One Monday, he pulled all of us jazz band kids out of class and told us that he would not be returning the next year, my senior year. He was moving to a nearby school district out of town to take the head band director position. It would be better for his family, and it was a great opportunity to have full control over a music department. I was devastated. This man who had poured so much into me wasn’t going to be around for the grand finale to my high school career. He had set me up to be so successful in these two crucial leadership positions, but I didn’t want to do it without him. The room was absolutely silent. We were all heartbroken, and on some level, hurt.

But Mr. Rohlfs understood that, because he was emotionally intelligent. He gave us space, but he was available to talk when we were ready. I eventually sought him out a few days later and told him that initially I was hurt and mad that I would have to be a leader without his guidance, but after processing and some distance from the situation, I realized he had to do what was best for him and his family. His world didn’t revolve around his students, and that was okay.

I learned a lot of things through that situation. I learned that it’s important to recognize that leaders have lives too. I learned it is so valuable to vocalize to someone when you believe in them and see leadership potential. I learned how important it is as a leader, when life happens, to be emotionally competent. He handled that situation with such grace. He had students who were sad, angry at him, and everything in between, but he remained constant. He didn’t let his emotions about the transition affect how he treated us, or even the normal day-to-day of teaching. He was ready to listen and to help us process through the change that was to come. He was empathetic. He was aware. He was available. Now that I have a better understanding of emotional intelligence, and the importance of it in good leaders, I look back and see Mr. Rohlfs (throughout my three years as his student) as a perfect example of emotional competence.


David Goleman, the leading expert on Emotional Intelligence, breaks Emotional Intelligence down into two aspects: self-management and effectiveness in relationship. Full emotional competence comes when you can handle both your own emotions and others’. Across those two aspects, Goleman has separated them into five different categories.

I. Self-awareness (Self-management)

II. Self-Regulation (Self-management)

III. Motivation (Self-management)

IV. Empathy (Effectiveness in Relationships)

V. Social Skills (Effectiveness in Relationships)

Here are 10 practical things you can do to better your emotional intelligence (adapted from this New York Times Article) within Goleman's model mentioned above. Unlike IQ, it’s not “set.” You have the power and the opportunity to develop this skill and become a better leader.

1.     Have realistic self-confidence. This is part of self-awareness. This means asking yourself some tough questions. First, what are you really good at? Pinpoint a few things. Okay, now here’s a harder question: What are you bad at? If you can pinpoint your weaknesses, you can surround yourself with people who can fill in those gaps—not only can they help carry the weight, but they can also influence you and help you learn and grow in that area.

2.     Develop Emotional Insight. Know what makes you feel things. If you’re aware of things that set you off, or are hard for you to handle, you can be ready when they creep up on you. When people react emotionally, it’s usually because they were taken off guard. If you’ve mentally prepared, or planned how you would react in a similar situation, you are more likely to keep a level-head.

3.     Develop resilience. This is directly tied to developing your emotional insight. Once you know what sets you off, it doesn’t mean it’s never going to upset you again. But you can make a plan on how to recover from moments like that. Learn how to bounce back.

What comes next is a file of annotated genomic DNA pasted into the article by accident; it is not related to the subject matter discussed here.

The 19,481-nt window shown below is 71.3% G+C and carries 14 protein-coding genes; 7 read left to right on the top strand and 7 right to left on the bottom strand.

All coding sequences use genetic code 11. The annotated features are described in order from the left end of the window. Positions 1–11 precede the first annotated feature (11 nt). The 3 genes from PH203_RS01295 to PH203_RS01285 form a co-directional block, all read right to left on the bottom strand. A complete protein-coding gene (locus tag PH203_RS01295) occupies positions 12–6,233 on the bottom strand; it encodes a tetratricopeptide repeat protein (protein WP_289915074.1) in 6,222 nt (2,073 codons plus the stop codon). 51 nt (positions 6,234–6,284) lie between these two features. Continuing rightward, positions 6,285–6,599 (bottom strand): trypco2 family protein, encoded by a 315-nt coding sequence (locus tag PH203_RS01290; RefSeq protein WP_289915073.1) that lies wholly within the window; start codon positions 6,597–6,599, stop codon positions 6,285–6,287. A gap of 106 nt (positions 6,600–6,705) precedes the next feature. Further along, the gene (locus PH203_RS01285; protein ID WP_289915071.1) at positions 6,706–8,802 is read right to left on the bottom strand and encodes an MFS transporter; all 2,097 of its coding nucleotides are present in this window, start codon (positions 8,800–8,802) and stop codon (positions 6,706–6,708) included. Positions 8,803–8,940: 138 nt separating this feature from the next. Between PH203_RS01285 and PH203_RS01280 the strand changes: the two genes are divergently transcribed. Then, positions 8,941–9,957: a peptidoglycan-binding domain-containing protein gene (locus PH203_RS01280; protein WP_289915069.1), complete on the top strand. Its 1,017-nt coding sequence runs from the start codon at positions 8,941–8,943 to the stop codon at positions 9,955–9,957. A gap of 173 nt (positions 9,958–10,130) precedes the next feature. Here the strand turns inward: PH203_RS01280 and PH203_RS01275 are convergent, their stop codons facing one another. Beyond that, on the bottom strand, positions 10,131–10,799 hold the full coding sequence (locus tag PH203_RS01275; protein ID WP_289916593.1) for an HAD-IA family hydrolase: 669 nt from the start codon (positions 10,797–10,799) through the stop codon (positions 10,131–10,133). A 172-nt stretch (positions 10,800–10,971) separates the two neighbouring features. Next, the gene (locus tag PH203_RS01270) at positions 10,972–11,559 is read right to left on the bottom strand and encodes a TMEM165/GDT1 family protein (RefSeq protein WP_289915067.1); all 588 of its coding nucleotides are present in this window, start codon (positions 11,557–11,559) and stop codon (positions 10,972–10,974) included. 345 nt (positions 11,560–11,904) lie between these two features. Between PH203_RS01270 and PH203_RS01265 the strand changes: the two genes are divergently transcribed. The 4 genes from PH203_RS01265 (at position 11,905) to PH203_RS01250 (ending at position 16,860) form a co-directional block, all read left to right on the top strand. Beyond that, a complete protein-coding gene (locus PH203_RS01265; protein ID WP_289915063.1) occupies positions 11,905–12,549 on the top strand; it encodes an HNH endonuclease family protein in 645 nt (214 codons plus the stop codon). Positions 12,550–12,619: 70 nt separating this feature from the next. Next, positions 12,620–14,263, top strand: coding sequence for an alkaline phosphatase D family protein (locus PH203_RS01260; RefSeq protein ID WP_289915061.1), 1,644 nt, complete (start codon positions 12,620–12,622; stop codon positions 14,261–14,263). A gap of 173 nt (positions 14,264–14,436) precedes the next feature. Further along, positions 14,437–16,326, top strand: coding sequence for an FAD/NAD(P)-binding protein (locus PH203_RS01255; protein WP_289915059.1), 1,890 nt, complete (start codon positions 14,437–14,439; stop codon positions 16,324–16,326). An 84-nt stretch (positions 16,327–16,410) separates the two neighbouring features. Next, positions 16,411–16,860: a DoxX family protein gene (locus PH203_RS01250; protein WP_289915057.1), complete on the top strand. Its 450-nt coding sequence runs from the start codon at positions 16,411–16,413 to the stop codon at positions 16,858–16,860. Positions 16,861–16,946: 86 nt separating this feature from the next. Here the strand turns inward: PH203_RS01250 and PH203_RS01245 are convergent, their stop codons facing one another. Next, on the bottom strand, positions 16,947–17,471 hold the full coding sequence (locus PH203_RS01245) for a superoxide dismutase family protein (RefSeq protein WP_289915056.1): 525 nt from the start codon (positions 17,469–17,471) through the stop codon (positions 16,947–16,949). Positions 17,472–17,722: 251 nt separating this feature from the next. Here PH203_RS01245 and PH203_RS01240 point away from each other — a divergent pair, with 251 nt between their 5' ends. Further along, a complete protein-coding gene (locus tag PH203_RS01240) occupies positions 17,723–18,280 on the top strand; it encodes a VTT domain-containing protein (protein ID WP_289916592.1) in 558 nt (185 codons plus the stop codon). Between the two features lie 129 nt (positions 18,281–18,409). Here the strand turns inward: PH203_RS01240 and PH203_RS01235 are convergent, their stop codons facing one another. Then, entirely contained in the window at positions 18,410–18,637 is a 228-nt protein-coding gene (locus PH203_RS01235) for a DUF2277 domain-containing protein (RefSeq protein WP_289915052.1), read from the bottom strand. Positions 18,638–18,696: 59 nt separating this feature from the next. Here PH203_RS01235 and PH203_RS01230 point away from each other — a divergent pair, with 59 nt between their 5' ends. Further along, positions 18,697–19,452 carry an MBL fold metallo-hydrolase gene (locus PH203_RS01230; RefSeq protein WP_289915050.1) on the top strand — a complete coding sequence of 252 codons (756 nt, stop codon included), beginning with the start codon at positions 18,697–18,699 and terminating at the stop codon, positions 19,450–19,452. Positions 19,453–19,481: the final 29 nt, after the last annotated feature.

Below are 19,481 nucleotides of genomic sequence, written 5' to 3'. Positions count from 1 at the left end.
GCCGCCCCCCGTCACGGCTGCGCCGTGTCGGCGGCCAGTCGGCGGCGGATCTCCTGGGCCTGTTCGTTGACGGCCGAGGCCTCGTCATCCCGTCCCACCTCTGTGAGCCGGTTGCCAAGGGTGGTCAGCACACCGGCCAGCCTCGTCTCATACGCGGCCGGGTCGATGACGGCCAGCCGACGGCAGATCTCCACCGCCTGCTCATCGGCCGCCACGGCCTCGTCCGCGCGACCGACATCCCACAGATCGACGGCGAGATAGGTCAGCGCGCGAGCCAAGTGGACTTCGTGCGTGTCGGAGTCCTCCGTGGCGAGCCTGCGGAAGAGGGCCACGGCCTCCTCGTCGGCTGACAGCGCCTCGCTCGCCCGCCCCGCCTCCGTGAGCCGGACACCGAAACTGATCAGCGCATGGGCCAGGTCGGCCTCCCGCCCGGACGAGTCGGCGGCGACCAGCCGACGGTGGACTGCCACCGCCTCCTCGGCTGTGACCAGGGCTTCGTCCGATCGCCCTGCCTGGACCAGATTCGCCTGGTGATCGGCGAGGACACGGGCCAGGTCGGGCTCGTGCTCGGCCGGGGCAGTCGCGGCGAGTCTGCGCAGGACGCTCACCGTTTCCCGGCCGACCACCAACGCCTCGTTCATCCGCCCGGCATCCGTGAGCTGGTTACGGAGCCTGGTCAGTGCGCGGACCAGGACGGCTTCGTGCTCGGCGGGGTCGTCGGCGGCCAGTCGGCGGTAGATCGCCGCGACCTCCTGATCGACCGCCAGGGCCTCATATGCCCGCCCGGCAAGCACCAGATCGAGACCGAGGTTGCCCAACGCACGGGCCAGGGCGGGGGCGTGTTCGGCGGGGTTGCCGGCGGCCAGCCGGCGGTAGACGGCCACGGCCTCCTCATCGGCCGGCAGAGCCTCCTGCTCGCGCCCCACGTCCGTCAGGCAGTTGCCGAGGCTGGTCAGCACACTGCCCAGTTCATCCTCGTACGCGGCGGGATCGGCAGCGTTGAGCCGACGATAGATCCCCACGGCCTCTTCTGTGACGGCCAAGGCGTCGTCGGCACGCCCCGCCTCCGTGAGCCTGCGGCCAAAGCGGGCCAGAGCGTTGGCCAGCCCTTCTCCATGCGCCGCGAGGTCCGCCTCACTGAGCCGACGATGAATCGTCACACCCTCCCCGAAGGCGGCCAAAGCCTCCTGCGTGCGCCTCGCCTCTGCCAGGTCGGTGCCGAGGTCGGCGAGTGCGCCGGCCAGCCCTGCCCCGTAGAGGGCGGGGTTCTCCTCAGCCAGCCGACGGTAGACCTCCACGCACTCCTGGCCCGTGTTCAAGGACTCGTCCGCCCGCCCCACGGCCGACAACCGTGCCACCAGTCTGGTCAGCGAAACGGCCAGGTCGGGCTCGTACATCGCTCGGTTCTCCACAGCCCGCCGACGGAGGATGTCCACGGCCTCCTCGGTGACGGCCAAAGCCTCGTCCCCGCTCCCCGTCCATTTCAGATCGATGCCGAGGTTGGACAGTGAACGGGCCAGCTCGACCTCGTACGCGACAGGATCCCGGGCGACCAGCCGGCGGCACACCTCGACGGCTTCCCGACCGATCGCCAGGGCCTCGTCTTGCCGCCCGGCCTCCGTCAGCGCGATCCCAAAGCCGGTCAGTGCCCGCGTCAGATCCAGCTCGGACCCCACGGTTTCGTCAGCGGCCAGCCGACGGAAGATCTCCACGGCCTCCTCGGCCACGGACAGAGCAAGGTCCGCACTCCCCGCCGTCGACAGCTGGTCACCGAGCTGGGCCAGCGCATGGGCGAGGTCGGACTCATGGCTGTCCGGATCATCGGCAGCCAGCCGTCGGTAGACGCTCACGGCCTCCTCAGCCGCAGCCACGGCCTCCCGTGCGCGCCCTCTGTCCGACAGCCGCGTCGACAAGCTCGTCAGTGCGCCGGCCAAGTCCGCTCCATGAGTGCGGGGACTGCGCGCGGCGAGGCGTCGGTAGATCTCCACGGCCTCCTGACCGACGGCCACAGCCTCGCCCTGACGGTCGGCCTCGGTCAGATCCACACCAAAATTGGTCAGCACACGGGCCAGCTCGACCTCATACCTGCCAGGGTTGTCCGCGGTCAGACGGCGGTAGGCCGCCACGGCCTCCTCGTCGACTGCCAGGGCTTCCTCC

4.     Keep emotional balance. Anytime you have a distressful feeling, like nervousness, anger, sadness, pay attention to what is triggering it and try to compensate for it by focusing on the positives. This will require intentionality on your part, and it will feel difficult and unnatural when you first start doing it, but by taking a step back from a situation, you can maintain a balance and a level-headed position.

5.     Tap into self-motivation. Before you can do this though, you need to set some goals. What are you hoping to accomplish? Have mixture of long-term and short-term goals. And make choices that will propel you toward those goals. Apathy is not a sign of emotional competence. It shows a lack of motivation and empathy.

6.     Develop Cognitive and Emotional Empathy. Cognitive Empathy means you can understand other perspectives and you welcome questions. Emotional Empathy means you can read another person’s feelings and understand why they feel that way. Together, these create an ability to relate to people as well as look at situations objectively, without any bias.

7.     Be a good listener. Remember that hearing something and listening are two very different things. In order to be a good listener, you need to pay full attention when someone is speaking; don’t be working on other things, thinking about what you’re going to eat next, all the things you have to do, etc. You also should actively think about what they are saying. Take time to understand and apply that cognitive and emotional empathy discussed previously.

8.     Strive for compelling communication. Whenever you’re communicating, formally or informally, you should work to implement persuasive language, with clear points and transparent expectations. By communicating in such a way, you will be easy to understand, easy to relate to, and interesting to converse with. Imbue your communication with passion and zeal to convince others that you are a person worth following.

9.     Be a team player. If you’re a team player, people feel relaxed with you because they can tell you care about the group as a whole. A tell-tale sign of whether someone is comfortable with you is if they laugh easily around you (and not that awkward fake laugh that we do to humor people; I mean like REAL laughter).

10.  Push yourself in social situations. Not all of us are good in front of a crowd. Not all of us enjoy mingling. Regardless, we need to put ourselves in social situations that make us uncomfortable. The more we expose ourselves to these difficult situations, the more comfortable in our own skin we will become, which will in turn make us more comfortable with others.

Remember, a skill is something you can build over time with intentionality and purpose. Building our emotional intelligence will not only benefit those around us, but it will help us in our personal development as well. I don't really see a downside to it, so do it.